Regulation 72 – Modification of contracts during their term

Commentary

Regulation 72 PCR2015 transposes the rules on contract modification from Article 72 of Directive 2014/24/EU. Modifying contracts during their performance and how to deal with prospective modifications is a big, big deal and has been problematic for many years. For example, change a contract too much and perhaps the winner would not have won it. More importantly, during contract performance there is zero competition leverage and economic operators are known to take contracting authorities for a ride. After all, a good chunk of the 2014 Nobel in Economics Jean Tirole work is precisely about contract modifications. 

It is interesting to note that the transposition alters the structure of the provision and groups some limitations (Regulation 72(2) PCR2015) in a way that eliminates repetition and slightly simplifies it. Regulation 72 does not transpose the possibility under Art 72(1)(d)(iii) of Directive 2014/24/EU for contracting authorities to assume themselves the main contractor’s obligations towards its subcontractors, since this was not included in Regulation 71 PCR2015. This does not represent any infringement of the transposition obligations.

Regulation 72 brings a roster of new rules to the fore, which mainly aim to consolidate pre-existing case law of the CJEU. In general, modifications are possible but within very strict boundaries and only in the specified situations. In the Regulation we can find 6 main avenues to change a contract:

i) if it had been forecast all along in clear and precise terms;

ii) for additional necessary works, supplies or services under certain circumstances (including a maximum expenditure increase of 50%);

iii) due to unforeseen circumstances (without changing contract nature or going over the 50% value threshold);

iv) supplier succession;

v) alterations are not substantial, irrespective of value (!);

vi) alterations have a value under the thresholds, stay within 10% (services and supplies) or 15% (works) and do not change “overall nature” of contract.

The usual interpretative problems remain in this Regulation as the (legal) devil is really in the details. What constitutes “clear and precise terms”, “substantial alteration” or “overall nature”? To be fair, paragraph 8 considers an alteration to be substantial if any of the conditions mentioned in it is met. However, the examples provided are clear as mud. Trying to consider that an alteration is “substantial” because the revised contract is “material different in character” appears to be an exercise in circular thinking.

There are other contractual modification issues that remain unsolved or at least untouched by the Regulation. For example, successive alterations “add up” to the total amounts that may trigger the retendering obligation. So far so good. But who will keep track of this information? Contracting authorities have no interest in doing so lest they have to re-tender the contract (something no one really wants to do and economic operators know), so the incentives for compliance are limited to the instances where the contracting authority knows for sure it is complying with the legal requirements.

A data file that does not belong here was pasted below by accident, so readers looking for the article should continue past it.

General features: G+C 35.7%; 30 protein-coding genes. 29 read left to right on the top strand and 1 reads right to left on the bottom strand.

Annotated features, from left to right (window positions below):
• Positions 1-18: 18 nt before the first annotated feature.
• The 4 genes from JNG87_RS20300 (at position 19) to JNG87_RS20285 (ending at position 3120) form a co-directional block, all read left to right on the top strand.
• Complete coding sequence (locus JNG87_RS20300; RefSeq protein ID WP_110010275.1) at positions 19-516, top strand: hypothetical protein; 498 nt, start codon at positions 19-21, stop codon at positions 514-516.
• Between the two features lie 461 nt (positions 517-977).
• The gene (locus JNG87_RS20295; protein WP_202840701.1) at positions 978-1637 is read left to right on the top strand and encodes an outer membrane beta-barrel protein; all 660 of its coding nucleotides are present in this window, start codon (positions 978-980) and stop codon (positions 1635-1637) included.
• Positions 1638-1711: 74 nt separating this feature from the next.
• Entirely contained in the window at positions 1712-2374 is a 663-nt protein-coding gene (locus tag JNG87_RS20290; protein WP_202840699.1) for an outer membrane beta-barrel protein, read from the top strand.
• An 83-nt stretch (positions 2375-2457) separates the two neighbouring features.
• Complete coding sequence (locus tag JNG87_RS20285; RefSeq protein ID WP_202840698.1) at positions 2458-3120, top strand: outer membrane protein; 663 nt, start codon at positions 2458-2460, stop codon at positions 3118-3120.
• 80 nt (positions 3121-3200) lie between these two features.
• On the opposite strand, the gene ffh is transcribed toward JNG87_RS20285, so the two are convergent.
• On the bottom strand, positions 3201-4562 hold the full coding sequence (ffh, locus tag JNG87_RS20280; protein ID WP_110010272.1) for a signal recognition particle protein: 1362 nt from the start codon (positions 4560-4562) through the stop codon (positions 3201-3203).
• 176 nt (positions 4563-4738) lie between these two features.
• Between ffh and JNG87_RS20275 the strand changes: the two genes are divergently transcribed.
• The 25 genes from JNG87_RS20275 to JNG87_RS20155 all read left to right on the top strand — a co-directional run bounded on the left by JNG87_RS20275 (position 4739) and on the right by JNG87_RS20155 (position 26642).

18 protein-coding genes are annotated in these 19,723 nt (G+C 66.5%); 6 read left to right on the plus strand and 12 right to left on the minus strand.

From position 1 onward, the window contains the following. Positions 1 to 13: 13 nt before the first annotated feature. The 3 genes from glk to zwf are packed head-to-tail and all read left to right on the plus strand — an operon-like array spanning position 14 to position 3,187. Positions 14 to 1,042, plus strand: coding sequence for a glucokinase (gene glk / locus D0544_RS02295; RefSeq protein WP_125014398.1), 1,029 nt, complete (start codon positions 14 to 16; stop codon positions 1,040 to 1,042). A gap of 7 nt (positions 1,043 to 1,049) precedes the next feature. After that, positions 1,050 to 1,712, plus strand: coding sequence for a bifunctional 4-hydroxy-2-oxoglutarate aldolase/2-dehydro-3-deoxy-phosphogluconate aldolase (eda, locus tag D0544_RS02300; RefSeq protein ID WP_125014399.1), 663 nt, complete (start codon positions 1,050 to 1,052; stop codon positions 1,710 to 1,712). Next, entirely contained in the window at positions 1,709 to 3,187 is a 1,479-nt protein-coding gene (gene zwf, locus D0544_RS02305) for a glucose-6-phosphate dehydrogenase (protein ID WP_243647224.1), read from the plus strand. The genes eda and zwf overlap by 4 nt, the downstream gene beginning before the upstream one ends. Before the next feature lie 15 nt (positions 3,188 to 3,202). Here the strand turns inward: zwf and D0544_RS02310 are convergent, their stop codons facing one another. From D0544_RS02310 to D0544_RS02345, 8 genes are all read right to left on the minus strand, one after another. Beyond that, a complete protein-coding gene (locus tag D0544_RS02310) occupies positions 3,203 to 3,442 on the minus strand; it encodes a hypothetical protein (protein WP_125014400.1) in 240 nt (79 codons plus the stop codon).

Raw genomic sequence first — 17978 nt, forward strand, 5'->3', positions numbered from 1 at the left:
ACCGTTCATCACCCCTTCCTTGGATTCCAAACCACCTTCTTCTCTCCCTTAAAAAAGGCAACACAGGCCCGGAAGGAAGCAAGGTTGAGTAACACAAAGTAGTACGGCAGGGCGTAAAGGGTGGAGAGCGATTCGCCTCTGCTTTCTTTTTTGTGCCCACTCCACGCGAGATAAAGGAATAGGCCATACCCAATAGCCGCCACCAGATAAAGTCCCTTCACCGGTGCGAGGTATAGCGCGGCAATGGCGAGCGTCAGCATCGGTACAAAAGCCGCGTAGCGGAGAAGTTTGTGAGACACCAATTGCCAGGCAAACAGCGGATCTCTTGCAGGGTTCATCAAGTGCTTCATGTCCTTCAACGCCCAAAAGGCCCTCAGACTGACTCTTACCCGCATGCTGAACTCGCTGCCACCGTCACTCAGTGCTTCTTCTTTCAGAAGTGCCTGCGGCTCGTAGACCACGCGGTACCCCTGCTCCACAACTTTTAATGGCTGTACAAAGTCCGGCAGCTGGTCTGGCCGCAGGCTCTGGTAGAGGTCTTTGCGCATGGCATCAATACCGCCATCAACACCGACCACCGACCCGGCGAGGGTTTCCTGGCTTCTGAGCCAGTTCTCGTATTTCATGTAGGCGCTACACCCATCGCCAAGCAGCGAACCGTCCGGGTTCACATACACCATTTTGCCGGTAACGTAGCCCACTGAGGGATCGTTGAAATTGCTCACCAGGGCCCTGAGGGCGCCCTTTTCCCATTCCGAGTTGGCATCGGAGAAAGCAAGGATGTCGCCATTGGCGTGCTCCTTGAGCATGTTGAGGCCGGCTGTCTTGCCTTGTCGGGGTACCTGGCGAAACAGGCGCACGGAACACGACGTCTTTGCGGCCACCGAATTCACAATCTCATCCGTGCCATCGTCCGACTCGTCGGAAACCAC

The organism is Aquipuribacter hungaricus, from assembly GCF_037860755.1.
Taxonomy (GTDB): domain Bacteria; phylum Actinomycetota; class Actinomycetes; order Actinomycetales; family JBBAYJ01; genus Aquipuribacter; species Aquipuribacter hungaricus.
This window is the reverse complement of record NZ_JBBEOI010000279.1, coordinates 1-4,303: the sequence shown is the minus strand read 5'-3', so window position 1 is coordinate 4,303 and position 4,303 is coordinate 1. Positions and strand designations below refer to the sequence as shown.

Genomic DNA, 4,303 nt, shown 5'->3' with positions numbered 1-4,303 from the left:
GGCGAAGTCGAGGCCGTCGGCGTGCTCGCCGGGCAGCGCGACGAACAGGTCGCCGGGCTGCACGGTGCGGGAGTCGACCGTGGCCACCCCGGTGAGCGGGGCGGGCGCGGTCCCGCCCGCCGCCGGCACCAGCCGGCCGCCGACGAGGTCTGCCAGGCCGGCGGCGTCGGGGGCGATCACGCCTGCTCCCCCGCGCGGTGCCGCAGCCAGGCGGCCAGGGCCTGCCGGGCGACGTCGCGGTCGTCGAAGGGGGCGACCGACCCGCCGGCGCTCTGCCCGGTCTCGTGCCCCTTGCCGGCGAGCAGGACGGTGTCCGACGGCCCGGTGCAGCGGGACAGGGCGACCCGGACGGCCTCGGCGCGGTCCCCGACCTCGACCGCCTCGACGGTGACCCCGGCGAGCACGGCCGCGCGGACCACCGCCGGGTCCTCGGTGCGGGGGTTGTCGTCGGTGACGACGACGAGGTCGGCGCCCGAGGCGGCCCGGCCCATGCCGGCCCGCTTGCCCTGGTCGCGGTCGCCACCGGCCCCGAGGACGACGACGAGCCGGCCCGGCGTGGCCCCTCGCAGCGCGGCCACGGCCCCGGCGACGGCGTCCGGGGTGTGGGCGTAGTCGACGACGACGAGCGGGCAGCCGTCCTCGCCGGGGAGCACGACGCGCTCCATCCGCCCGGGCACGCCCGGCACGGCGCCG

And contract management is not exactly a forte in many organisations in the first place. Further, if even during the award stage the use of review systems is uncommon in England and Wales, surely one cannot expect its use to lead to enforce compliance during contract performance. There are good arguments to support that this kind of information needs to be tracked automatically in one way or another and a procurement ombudsman would not be a bad idea either. Comparing procurement with finance is as if procurement was still in the 1950s with all operations conducted and logged by hand, something it does not make sense in this day and age.

It should be stressed that there can be a need for limited renegotiation as the implementation of the contract progresses, particularly in longer running contracts, as contractors and contracting authorities might be faced with unexpected situations that require an adjustment of the contract. What we cannot find a justification for is if renegotiation occurs right before or shortly after the award of the contract.

In any event, renegotiations should cover secondary issues related to the subject-matter of the contract such as liability, risk, insurance or guarantees but without changing the basic or fundamental elements of the contract (Regulation 72(4) PCR2015). In addition, it is conceivable that negotiations may cover scope, delay and price as long as the changes introduced do not alter the essence of the contract.

In consequence, changes in the basic, substantial or fundamental elements of the contract should lead to the termination of the existing contract and its re-tendering, as established by Recital 107 of Directive 2014/24/EU.

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Last modified: December 5, 2016 by Pedro Telles

72.—(1) Contracts and framework agreements may be modified without a new procurement procedure in accordance with this Part in any of the following cases:—